Workers' Weekly On-Line
Volume 51 Number 6, February 20, 2021 ARCHIVE HOME JBCENTRE SUBSCRIBE

The Making of History

The Struggle between the Old and the New

June 2020, demonstration in Oxford against the colonialist outlook in education

According to recent press reports, Home Secretary Priti Patel has condemned those who protested against Eurocentrism and all forms of racism during the "Black Lives Matter" events of 2020. Last year was witness to anti-racist protests globally following the killing of George Floyd, an African-American man, by police in the United States. George Floyd's death also led to protests by thousands of people against state and other forms of racism in two hundred and sixty towns and cities in Britain last summer. But the Home Secretary maintained that such anti-racist protests were "not the right way". Government ministers are particularly alarmed by the popular removal of the statue of a notorious human trafficker in Bristol last year, not least because it was an example of people empowering themselves and engaging in decision-making in a decisive manner.

Speaking during an interview on LBC Radio, the Home Secretary denounced the anti-racist protests as "dreadful", and made it clear that she did not support them, as though that were the issue. She also criticised those professional athletes who "take the knee" as a form of protest against racism in sport and more generally in society. Priti Patel provocatively said that she would refuse to take such a stance. She also condemned the removal of the statues of those who have committed crimes against humanity, as well as criticising those local authorities who have encouraged discussion about the renaming of buildings and streets that are currently glorifying such criminal acts.

Priti Patel's comments came after the leader of the House of Commons, Conservative MP Jacob Rees-Mogg, accused London mayor Sadiq Khan of overseeing "loony leftwing wheezes" following the creation of a new Commission for Diversity in the Public Realm. Sadiq Khan said that the Commission, which includes the former Director of the National Gallery, was established because "For far too long, too many Londoners have felt unrepresented by the statues, street names and building names all around them, and it's important that we do what we can to ensure our rich and diverse history is celebrated and properly commemorated in our city."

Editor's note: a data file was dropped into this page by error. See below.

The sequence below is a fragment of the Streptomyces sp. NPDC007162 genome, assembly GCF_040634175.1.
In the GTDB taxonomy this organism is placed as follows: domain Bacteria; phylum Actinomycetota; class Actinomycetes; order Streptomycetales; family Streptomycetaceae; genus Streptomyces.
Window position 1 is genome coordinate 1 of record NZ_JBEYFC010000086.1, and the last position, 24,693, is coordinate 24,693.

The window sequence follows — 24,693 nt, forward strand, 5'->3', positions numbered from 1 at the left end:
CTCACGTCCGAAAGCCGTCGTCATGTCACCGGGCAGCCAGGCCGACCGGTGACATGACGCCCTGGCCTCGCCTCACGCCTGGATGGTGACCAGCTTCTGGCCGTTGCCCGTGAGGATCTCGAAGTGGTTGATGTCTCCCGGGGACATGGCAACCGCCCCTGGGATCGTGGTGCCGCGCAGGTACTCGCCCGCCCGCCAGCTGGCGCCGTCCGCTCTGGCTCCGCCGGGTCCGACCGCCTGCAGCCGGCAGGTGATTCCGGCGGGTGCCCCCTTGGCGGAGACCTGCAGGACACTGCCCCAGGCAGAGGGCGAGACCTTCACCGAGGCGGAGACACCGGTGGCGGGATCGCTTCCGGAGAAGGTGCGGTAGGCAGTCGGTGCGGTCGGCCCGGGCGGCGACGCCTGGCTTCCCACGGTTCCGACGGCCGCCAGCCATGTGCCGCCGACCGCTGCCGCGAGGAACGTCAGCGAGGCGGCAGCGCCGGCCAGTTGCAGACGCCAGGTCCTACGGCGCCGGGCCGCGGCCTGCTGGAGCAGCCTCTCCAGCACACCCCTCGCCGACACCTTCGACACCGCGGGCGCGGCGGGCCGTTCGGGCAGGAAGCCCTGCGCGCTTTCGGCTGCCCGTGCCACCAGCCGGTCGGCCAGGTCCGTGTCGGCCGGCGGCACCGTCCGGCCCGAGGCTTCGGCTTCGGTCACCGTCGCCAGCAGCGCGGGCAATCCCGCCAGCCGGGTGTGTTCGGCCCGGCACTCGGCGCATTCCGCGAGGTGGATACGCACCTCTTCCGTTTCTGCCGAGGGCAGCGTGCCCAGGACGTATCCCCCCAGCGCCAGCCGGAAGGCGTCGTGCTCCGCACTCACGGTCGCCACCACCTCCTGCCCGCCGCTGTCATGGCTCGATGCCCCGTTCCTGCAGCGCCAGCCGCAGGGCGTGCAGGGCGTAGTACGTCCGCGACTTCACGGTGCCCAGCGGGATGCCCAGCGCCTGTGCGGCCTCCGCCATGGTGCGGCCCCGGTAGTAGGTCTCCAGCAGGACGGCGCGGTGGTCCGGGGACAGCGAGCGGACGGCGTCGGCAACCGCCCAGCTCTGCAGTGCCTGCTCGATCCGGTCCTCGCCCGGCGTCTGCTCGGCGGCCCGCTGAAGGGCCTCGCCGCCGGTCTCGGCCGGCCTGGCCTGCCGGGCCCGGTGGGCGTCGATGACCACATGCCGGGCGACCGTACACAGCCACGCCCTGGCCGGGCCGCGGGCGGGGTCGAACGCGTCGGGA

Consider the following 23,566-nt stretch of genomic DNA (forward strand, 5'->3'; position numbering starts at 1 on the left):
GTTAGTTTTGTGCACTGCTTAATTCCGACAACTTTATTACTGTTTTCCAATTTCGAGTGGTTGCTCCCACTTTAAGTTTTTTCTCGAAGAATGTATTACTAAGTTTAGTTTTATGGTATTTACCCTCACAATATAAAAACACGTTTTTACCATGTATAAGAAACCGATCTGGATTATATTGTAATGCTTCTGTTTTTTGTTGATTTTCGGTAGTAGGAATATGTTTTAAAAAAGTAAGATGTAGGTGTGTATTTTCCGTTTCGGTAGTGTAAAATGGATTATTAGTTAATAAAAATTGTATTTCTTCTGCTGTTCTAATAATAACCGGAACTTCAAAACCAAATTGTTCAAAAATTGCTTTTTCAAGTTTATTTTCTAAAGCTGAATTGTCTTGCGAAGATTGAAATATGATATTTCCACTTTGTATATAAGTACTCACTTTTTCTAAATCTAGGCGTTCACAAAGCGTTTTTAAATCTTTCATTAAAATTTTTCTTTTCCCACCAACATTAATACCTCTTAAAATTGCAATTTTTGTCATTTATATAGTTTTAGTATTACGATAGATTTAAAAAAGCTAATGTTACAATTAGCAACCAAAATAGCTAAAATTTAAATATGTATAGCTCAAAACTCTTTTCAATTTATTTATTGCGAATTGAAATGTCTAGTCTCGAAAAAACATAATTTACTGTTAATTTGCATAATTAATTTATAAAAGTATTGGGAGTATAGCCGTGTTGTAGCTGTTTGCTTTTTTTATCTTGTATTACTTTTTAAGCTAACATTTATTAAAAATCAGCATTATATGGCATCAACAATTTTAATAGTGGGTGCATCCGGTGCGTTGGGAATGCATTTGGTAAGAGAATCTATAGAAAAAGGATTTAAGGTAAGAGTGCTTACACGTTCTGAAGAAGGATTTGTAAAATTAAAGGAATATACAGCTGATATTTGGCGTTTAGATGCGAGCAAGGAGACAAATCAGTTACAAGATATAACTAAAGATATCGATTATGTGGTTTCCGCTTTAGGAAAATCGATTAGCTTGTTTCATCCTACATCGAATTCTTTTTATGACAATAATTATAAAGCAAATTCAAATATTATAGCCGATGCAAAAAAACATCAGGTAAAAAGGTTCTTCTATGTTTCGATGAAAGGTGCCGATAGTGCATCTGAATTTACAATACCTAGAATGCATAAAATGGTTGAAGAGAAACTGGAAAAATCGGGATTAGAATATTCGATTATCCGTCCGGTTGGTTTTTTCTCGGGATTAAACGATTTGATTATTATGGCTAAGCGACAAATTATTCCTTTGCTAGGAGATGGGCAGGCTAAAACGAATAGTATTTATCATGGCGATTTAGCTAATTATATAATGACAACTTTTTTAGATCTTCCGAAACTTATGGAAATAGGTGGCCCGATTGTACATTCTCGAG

Statue of notorious human trafficker and Tory MP Edward Colston was in a mass protest removed from its plinth and cast into the ocean, where the lives of many of his victims in late 17th and early 18th centuries had been forcibly ended.

The reactionary comments by those in authority who claim to represent the people are simply beneath contempt. In addition, various government ministers, including the Prime Minister himself, have been outspoken in their opposition to what they off-handedly refer to as the "re-writing of history". However, to date only 39 names including streets, buildings and schools - and 30 statues, plaques and other memorials - have been, or are undergoing changes or removal since last summer's protests. Nevertheless, many local and regional authorities have announced that they are reviewing public memorials and monuments including the government of Wales and the city of Glasgow, which began its review before the protests. Some cities such as Manchester are organising public debates and discussions of these questions. In his condemnation of London's mayor, Rees-Mogg declared that "we should celebrate and glory in our wonderful history", although he did not dare elaborate on which aspects of Brit ain's history he deemed wonderful and glorious. It now appears that the Home Secretary and others regard political protests which they don't agree with as also not part of Britain's history. But facts are facts, and history is not to be brushed aside so easily.

What is being struggled over is precisely the question of outlook. The issue is not just about the representation and presentation of history. It is about the perpetuation of racism and Eurocentrism in a modern society as an acceptable outlook. The present government and its predecessors are determined that no major changes should occur in society, whether in regard to all manifestations of racism, the falsification of history or who should wield decision-making power. The attitude of the powers-that-be to existing inequalities in society has been furthered exposed through the present Covid epidemic, by the so-called Windrush scandal, by the racist immigration and nationality laws, as well as be the comments of leading politicians including the Prime Minister. The powers-that-be who represent everything that is old and backward in society are also intent on clinging on to such an outlook in the presentation of history. Who can forget the views of leading politicians on such histori cal matters as the nature of the First World War, or former Education Secretary Michael Gove, who wish to have a school history curriculum that not only glorified the "white men of property" but also sought to exclude the working people, women and people of African, Caribbean and Asian heritage entirely. On the other hand, are precisely those people that Gove wished to exclude, who demand to be part of history and to make their own history as they demonstrated in the protests from Land's End to John O' Groats last year. They represent the new and the overwhelming majority of people in society.


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